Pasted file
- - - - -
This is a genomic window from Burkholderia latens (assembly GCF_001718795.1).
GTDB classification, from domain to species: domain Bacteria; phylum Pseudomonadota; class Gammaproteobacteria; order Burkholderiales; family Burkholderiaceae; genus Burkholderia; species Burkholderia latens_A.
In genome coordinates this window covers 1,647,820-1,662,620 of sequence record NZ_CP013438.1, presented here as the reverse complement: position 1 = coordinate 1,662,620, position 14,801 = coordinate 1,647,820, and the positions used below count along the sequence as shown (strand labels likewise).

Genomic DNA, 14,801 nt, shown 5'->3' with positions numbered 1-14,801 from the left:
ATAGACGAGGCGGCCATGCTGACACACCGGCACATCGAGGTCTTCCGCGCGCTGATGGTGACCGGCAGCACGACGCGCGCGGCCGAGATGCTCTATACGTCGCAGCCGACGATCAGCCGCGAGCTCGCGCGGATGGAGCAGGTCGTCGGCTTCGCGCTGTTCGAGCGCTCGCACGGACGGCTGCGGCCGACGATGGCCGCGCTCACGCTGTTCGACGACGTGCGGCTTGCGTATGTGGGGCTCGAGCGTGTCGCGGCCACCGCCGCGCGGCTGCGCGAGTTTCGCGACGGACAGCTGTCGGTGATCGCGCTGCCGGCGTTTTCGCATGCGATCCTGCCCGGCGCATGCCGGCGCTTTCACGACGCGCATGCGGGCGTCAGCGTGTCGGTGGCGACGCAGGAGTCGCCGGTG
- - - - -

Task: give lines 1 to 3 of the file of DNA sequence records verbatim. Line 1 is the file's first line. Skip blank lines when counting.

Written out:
This is a genomic window from Burkholderia latens (assembly GCF_001718795.1).
GTDB classification, from domain to species: domain Bacteria; phylum Pseudomonadota; class Gammaproteobacteria; order Burkholderiales; family Burkholderiaceae; genus Burkholderia; species Burkholderia latens_A.
In genome coordinates this window covers 1,647,820-1,662,620 of sequence record NZ_CP013438.1, presented here as the reverse complement: position 1 = coordinate 1,662,620, position 14,801 = coordinate 1,647,820, and the positions used below count along the sequence as shown (strand labels likewise).